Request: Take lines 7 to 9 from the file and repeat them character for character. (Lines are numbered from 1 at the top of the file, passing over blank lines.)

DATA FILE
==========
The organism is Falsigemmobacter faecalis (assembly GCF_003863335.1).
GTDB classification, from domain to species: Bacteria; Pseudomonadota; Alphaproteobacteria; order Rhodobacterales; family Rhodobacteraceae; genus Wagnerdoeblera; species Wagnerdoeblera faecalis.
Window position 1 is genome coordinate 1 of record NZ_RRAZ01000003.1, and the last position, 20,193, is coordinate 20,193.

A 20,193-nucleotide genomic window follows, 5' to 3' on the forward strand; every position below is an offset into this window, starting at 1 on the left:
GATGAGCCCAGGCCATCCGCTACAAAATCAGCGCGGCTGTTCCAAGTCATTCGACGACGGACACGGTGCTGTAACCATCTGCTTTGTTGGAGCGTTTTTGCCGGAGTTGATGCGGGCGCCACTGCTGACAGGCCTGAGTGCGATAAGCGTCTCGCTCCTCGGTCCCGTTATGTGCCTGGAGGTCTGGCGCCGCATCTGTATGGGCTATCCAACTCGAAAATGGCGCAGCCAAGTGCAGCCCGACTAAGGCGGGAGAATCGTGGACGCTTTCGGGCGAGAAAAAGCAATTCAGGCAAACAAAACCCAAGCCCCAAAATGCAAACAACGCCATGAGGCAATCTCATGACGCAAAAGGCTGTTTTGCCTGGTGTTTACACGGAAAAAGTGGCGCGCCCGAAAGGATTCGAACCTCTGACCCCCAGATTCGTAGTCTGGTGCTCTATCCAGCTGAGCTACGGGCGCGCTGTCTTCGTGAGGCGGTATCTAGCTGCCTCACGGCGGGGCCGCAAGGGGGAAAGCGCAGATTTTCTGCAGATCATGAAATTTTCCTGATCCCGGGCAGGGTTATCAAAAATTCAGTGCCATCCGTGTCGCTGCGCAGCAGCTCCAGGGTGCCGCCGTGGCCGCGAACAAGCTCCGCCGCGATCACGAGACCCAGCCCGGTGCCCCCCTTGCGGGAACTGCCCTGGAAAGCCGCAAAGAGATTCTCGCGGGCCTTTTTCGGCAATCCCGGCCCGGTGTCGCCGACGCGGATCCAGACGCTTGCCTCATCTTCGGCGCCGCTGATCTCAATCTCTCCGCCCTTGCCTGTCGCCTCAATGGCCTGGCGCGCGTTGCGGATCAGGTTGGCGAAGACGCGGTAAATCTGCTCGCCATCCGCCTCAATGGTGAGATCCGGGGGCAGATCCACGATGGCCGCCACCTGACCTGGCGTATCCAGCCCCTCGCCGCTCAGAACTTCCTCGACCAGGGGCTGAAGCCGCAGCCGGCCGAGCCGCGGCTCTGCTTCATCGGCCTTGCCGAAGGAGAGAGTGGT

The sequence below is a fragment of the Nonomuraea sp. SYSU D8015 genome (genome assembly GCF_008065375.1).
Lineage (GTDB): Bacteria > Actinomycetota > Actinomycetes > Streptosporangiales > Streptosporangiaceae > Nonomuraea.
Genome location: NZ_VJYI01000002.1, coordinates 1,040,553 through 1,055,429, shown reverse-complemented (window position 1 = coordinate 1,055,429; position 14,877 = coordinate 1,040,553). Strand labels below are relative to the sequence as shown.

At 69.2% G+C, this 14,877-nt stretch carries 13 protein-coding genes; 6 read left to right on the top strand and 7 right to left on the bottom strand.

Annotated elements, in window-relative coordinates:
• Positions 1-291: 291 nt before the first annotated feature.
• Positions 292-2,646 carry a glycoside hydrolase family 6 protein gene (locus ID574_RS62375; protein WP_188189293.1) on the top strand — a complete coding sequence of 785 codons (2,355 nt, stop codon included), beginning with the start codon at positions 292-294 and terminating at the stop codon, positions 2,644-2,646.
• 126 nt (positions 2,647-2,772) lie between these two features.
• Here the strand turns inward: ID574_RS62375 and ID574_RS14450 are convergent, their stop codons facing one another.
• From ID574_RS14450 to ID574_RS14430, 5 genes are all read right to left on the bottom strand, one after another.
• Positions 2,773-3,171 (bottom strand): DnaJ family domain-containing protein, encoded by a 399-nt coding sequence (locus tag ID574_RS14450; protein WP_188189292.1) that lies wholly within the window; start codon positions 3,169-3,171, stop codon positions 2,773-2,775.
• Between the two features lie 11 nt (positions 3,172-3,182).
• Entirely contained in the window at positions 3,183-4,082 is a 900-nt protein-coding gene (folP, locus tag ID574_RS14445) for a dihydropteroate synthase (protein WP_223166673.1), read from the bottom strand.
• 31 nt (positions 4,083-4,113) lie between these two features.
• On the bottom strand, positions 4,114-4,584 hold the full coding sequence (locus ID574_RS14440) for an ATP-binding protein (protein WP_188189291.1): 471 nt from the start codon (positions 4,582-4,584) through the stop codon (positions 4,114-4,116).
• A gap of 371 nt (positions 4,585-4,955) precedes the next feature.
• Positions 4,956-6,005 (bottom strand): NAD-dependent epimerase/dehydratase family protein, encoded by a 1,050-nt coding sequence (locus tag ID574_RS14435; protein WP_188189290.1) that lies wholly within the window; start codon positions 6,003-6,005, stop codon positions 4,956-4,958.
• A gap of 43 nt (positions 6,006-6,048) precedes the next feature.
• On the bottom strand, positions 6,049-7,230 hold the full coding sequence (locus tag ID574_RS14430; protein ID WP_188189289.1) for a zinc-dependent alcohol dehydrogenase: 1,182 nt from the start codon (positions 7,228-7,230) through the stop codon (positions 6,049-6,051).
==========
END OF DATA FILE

Lineage (GTDB): Bacteria > Actinomycetota > Actinomycetes > Streptosporangiales > Streptosporangiaceae > Nonomuraea.
Genome location: NZ_VJYI01000002.1, coordinates 1,040,553 through 1,055,429, shown reverse-complemented (window position 1 = coordinate 1,055,429; position 14,877 = coordinate 1,040,553). Strand labels below are relative to the sequence as shown.

At 69.2% G+C, this 14,877-nt stretch carries 13 protein-coding genes; 6 read left to right on the top strand and 7 right to left on the bottom strand.